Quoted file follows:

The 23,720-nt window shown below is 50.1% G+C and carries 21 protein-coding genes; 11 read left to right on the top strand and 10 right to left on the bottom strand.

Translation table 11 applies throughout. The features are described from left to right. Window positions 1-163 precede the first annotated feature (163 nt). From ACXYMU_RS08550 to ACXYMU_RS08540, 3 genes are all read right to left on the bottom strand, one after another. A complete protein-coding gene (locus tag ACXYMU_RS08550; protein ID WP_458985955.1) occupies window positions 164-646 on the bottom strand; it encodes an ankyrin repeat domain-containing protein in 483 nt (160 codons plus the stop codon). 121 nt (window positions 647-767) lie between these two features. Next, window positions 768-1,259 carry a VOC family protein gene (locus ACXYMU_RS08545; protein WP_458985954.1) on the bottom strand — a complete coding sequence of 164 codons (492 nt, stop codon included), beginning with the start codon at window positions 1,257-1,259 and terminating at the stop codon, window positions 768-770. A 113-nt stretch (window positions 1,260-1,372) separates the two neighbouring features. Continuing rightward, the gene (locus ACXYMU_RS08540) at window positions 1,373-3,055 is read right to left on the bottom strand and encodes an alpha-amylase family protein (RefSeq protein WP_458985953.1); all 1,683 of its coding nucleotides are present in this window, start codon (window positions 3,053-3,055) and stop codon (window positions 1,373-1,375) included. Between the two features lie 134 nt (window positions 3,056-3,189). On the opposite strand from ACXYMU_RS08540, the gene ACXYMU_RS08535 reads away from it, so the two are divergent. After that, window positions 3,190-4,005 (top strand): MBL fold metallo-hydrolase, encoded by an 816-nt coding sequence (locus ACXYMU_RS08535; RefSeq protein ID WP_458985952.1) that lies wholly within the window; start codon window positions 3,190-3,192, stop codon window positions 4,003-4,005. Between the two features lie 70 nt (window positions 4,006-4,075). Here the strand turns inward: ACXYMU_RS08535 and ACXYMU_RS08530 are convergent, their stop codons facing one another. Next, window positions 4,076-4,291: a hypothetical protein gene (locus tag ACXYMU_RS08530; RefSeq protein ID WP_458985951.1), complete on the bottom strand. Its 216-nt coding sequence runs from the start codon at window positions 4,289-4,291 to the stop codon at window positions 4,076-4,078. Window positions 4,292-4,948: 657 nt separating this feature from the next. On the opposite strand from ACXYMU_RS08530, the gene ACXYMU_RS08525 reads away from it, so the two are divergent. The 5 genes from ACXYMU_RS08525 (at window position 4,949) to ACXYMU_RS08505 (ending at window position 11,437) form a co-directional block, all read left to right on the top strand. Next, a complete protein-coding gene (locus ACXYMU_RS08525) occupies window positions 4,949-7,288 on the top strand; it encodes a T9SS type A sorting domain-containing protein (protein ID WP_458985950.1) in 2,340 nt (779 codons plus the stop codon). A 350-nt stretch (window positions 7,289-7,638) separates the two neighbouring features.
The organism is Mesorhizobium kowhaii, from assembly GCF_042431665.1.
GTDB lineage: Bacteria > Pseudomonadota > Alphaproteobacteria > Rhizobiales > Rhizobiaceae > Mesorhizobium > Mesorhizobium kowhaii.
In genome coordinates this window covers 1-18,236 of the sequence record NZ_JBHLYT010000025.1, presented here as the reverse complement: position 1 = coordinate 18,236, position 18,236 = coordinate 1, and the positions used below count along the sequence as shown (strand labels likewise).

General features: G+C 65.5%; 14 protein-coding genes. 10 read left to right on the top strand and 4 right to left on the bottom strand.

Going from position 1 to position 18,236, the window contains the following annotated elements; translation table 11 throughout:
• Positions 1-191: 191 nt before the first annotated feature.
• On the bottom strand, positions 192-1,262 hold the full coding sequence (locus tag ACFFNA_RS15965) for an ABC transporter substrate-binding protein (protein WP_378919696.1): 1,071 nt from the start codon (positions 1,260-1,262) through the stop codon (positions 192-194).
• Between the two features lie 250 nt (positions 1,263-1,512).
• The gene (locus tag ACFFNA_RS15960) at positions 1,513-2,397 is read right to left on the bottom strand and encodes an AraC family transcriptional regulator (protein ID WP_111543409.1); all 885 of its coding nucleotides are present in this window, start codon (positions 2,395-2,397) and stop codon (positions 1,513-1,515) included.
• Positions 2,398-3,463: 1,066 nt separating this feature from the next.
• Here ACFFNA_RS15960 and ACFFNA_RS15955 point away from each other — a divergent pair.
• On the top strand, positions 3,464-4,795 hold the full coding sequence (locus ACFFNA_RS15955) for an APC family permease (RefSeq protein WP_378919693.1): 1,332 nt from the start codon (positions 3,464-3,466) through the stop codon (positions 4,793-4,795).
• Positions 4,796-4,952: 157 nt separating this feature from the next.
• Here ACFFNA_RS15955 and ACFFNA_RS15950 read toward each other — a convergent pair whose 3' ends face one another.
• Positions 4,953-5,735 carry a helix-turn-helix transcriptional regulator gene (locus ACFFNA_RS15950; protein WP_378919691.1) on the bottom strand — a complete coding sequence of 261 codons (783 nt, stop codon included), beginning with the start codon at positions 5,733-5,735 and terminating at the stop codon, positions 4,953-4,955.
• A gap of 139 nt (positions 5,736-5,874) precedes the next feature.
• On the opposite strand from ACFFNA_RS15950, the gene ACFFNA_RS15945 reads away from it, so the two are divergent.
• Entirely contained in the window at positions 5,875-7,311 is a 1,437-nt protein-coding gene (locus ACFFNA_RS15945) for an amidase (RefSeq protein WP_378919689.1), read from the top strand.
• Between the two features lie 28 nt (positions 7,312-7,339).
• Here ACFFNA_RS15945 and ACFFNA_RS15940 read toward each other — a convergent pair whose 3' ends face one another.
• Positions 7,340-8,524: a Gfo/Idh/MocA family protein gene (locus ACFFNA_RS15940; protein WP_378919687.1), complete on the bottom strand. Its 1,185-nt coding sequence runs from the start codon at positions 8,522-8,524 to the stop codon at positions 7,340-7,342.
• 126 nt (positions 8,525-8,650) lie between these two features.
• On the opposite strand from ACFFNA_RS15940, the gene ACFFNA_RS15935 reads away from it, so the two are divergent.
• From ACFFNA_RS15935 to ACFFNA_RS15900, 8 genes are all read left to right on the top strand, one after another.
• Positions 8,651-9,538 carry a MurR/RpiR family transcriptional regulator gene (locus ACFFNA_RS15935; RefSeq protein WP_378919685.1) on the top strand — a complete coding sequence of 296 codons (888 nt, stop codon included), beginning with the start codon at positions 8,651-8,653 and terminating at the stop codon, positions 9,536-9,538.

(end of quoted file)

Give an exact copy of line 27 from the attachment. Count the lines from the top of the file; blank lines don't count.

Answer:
• Positions 8,651-9,538 carry a MurR/RpiR family transcriptional regulator gene (locus ACFFNA_RS15935; RefSeq protein WP_378919685.1) on the top strand — a complete coding sequence of 296 codons (888 nt, stop codon included), beginning with the start codon at positions 8,651-8,653 and terminating at the stop codon, positions 9,536-9,538.